So in our culture, we want to move from being entrepreneurial just at the top, to ensuring that we empower everyone, across the company — so that ideas are not just approved by someone like myself, who has to validate it and improve it, but so that all staff will be entitled to have a good idea and just do it with a small pilot — and if they fail, they’ll learn from it and from each other and share in that knowledge to become better? I want our company staff to able to not just bring the idea to the table but I want him to be able to have that power to execute it, to improve it.
We also have signed with a few digital platforms, including Farfetch, so we’ve made plenty of progress to date and a lot of achievements I would say, but we are not at the sprint of acceleration just yet, we are still at the shift stage as we still need to make some fundamental work on the culture, on the enabling services. But I absolutely want our sprint two to be one of speeding up more, and then sprint three or four and beyond to be the sprints of real acceleration.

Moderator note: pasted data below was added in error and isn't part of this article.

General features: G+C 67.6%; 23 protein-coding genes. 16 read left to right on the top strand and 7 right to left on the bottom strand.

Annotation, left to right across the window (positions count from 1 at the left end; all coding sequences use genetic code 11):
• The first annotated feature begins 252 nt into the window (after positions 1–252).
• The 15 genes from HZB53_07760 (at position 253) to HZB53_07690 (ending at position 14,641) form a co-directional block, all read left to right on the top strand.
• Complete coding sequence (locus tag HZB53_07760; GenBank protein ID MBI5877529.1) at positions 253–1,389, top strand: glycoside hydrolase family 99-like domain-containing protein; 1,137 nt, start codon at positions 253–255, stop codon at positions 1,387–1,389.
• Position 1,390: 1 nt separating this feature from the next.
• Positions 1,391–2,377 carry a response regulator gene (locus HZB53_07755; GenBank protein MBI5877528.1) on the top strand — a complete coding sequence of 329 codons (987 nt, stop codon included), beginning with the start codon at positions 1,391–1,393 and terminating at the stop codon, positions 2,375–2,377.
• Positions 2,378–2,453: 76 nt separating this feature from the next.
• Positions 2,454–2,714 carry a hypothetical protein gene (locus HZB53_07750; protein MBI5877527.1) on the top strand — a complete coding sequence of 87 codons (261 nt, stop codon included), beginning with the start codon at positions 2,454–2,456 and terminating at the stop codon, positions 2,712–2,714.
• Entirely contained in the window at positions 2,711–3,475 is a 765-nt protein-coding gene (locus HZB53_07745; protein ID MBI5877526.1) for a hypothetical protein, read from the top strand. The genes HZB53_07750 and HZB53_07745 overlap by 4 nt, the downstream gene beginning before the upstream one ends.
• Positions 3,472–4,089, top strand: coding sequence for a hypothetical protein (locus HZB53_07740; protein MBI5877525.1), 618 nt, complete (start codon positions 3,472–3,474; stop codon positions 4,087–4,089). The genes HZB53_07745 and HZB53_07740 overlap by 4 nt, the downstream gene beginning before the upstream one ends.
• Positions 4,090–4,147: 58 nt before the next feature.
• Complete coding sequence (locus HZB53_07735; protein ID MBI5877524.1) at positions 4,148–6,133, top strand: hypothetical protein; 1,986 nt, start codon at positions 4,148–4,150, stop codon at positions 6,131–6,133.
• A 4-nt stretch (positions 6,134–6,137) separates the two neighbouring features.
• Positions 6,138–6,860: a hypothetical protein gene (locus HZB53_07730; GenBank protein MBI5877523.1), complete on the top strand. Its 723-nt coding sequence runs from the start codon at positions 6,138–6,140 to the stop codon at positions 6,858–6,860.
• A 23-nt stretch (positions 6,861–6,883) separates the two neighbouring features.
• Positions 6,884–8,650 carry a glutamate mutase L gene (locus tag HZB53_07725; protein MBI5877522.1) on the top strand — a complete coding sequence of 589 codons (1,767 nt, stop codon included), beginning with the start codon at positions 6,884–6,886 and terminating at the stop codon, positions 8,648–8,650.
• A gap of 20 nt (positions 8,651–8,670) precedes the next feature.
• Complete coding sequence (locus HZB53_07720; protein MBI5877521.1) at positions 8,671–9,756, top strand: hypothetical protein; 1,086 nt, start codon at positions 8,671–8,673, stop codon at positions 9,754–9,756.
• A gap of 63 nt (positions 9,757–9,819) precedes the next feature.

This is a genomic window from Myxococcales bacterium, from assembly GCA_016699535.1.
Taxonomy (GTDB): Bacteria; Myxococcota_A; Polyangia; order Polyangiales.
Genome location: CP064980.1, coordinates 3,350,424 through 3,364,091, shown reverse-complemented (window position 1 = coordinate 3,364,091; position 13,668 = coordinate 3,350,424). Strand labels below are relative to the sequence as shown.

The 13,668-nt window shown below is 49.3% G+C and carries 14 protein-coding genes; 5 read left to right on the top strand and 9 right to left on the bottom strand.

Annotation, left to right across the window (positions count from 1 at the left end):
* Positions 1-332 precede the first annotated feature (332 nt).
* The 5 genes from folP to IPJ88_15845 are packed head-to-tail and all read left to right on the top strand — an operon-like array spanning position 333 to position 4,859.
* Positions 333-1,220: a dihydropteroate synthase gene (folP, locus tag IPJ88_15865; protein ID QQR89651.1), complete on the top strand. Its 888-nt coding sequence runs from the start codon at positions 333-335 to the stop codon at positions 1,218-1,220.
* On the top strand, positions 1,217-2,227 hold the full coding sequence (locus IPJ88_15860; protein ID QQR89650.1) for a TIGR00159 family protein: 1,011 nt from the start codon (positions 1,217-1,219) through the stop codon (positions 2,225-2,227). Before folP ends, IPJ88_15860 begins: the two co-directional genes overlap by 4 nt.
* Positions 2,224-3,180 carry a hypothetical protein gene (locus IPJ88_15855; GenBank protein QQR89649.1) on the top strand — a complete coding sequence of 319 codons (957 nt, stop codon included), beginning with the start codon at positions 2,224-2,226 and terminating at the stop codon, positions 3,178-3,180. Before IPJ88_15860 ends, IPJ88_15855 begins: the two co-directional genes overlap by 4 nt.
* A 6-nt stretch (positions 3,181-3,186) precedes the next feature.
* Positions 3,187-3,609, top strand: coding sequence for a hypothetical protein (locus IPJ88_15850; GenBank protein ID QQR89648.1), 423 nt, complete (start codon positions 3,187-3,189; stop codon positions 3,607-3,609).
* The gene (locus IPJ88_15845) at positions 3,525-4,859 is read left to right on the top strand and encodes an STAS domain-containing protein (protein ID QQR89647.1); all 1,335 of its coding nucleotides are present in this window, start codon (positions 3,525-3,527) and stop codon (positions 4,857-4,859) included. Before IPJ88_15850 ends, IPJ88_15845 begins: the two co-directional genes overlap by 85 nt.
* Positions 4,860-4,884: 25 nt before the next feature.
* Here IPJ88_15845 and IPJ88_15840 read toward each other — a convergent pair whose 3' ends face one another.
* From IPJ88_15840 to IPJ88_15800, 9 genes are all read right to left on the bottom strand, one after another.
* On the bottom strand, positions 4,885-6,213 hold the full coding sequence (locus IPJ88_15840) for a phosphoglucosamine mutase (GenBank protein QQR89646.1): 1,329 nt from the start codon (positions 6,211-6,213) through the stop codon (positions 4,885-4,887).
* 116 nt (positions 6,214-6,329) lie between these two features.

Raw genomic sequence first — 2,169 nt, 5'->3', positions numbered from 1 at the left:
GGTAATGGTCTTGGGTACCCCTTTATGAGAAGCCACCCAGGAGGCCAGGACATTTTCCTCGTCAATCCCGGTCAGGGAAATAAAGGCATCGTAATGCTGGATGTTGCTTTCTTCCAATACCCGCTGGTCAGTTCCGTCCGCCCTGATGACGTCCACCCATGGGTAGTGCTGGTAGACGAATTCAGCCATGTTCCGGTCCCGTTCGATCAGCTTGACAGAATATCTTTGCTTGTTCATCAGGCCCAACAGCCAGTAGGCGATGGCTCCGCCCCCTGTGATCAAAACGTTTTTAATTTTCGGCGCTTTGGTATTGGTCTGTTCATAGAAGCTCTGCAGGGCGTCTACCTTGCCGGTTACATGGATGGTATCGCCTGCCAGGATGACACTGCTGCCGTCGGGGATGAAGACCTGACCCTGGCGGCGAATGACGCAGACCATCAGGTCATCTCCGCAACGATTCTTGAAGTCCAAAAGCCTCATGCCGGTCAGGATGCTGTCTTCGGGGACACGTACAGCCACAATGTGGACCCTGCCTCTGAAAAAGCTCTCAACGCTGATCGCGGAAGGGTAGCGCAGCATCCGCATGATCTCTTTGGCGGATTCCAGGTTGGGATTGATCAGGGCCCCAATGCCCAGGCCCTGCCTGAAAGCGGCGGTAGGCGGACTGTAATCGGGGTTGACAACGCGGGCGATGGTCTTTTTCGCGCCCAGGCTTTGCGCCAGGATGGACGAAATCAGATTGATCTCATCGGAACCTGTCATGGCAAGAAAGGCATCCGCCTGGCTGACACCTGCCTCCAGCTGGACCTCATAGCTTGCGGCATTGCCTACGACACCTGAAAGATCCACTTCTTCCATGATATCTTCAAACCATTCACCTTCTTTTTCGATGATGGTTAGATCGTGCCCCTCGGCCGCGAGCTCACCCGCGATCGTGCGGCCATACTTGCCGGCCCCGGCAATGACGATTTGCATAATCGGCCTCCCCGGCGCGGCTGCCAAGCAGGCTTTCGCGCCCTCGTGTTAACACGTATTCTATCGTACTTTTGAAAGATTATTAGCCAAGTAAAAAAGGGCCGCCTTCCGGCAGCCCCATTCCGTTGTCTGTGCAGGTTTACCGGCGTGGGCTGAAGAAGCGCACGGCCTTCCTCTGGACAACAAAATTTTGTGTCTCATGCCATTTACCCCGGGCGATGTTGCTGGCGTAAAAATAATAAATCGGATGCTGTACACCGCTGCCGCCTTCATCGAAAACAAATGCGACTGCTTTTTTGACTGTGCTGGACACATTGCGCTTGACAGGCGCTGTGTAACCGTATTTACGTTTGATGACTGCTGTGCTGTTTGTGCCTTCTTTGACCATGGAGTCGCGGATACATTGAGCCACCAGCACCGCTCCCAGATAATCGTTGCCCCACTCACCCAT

In this race to conquer the new age Middle Eastern market, you've joined forces with Farfetch as you mentioned — which is obviously a huge tie-up. How did this partnership come about, what made Farfetch the right partner for the Chalhoub Group and how are they going to aid you in this transformation?